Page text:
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Somers Here, Maffei Not There

Yesterday, Jacob deGrom won the National League Cy Young Award, but it was not unanimous.  No, there was one dissenting vote from John Maffei of the San Diego Tribune.  As he has not written an article on why he voted the way he did, and he does not have a Twitter, no one is quite sure why he opted to vote for Max Scherzer over deGrom for the Cy Young Award.

While many may assume the reasons why Maffei made his vote the way he did, you cannot be sure his rationale.  Maffei was going to get the chance to explain his reasons with Steve Somers:

Well, that ended badly.  Very badly.

In New York, Steve Somers is an institution, and we get him and his tone.  It sounded like typical tongue-in-cheek Somers, but Maffei was having none of hit.  Most likely not knowing who Somers was, Maffei was not going to deal with it, and he understandably hung up the phone.

Of note, Somers did ask his producer to reach back out to Maffei and explain the shtick.  Unfortunately, Maffei would not come back on the show to have that discussion.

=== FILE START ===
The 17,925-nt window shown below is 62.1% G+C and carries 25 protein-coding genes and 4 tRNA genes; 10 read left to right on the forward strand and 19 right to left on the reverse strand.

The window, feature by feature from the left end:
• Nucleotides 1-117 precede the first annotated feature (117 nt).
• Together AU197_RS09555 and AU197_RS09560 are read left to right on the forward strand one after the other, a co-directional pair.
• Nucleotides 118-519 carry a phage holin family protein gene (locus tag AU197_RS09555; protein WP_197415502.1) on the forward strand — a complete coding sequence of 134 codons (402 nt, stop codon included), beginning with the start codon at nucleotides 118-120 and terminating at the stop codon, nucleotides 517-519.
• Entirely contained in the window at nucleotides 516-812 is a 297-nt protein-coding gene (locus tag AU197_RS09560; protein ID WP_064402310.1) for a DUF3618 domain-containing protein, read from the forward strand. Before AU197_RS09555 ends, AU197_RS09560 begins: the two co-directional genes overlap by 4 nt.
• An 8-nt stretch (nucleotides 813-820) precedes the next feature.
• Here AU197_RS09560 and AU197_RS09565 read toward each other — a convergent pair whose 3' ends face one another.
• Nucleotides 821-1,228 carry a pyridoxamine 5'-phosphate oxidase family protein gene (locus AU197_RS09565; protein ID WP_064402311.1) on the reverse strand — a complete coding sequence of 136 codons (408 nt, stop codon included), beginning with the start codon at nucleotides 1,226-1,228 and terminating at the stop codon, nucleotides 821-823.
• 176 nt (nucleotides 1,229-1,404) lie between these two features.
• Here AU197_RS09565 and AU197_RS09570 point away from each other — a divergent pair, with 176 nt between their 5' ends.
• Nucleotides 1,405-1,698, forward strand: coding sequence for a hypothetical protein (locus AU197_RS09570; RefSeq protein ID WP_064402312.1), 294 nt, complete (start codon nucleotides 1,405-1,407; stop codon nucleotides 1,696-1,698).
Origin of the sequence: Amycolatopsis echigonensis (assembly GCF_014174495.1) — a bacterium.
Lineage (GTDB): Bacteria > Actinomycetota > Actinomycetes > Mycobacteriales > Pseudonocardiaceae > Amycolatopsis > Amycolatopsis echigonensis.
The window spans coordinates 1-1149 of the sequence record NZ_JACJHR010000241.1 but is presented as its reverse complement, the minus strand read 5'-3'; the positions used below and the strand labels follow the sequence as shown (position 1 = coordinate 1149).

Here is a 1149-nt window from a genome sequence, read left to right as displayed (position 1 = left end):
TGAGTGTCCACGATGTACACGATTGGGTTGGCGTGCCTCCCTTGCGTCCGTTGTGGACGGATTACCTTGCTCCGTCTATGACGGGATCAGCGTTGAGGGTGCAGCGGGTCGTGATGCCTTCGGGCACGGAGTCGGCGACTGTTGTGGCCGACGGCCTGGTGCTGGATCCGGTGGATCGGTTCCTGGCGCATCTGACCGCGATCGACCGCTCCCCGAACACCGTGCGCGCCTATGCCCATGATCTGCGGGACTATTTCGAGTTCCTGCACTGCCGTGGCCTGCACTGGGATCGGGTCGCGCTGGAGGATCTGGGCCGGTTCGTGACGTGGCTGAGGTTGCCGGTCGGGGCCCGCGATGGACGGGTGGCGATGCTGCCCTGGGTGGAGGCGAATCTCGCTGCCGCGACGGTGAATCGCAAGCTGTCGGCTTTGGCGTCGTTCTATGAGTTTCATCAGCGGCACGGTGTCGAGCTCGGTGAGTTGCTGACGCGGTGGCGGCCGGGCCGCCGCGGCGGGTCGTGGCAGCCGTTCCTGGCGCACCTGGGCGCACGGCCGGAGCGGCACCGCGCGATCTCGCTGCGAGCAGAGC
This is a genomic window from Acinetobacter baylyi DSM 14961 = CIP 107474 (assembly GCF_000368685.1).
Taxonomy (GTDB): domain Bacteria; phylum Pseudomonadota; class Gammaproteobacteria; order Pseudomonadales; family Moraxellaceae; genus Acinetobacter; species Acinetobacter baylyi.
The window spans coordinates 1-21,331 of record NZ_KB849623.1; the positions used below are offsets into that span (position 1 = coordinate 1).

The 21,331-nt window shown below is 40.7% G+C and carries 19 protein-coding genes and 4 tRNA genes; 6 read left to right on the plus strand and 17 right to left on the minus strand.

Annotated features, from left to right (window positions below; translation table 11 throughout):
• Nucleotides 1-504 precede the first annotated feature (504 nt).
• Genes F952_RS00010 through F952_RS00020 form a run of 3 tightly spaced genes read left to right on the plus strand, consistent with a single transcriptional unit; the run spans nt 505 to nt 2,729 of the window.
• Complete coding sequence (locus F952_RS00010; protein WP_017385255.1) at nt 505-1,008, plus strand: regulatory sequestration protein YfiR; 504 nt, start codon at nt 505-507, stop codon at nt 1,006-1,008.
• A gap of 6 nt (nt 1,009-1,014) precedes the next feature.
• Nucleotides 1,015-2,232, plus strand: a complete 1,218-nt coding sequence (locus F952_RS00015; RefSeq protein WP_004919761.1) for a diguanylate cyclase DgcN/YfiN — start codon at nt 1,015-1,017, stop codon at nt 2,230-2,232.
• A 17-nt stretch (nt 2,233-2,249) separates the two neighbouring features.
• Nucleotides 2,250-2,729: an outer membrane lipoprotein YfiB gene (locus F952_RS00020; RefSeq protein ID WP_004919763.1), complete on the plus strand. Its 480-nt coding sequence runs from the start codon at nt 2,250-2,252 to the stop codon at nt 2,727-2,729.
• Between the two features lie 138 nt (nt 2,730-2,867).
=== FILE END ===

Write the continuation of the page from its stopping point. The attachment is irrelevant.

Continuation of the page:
To some extent, it is a real shame because Maffei had one of the worst Cy Young ballots you could possibly have.  In addition to having Scherzer over deGrom, which is an arguably defensible position, he did not have Aaron Nola third.

Now, Maffei was not the only one to have Freeland over Nola.  One of the other two was Thomas Harding, who is the MLB beat reporter for the Colorado Rockies.  It’s not unusual to see a local beat writer hold a player they cover and watch everyday to a higher esteem than others. We don’t know why Andrew Wagner did the same thing.

While Harding and Wagner had their own reasons to put Freeland over Nola, Maffei was the only writer to put Miles Mikolas third.  He would be the only writer to have Mikolas over Nola, and he would be the only one to have Mikolas in the top three.  In fact, there were just two writers who gave Mikolas a vote in the top four.

With respect to Maffei, or really any writer, you would hope there were be some article or explanation for the vote.  After all, the Cy Young Award winner is going to be reported in the paper.  Speaking of the paper, it is important to note Maffei has been covering high school sports for the San Diego Tribune.

While it did not truly matter in the end, the BBWAA gave a vote to one of the most prestiguous awards to a high school sports writer.  So while Maffei may have to explain the thinking behind his ballot, the BBWAA should have to explain why they are letting people who no longer cover the sport have a vote on these awards.

Chances are neither will be on with Steve Somers to provide that explanation.

 

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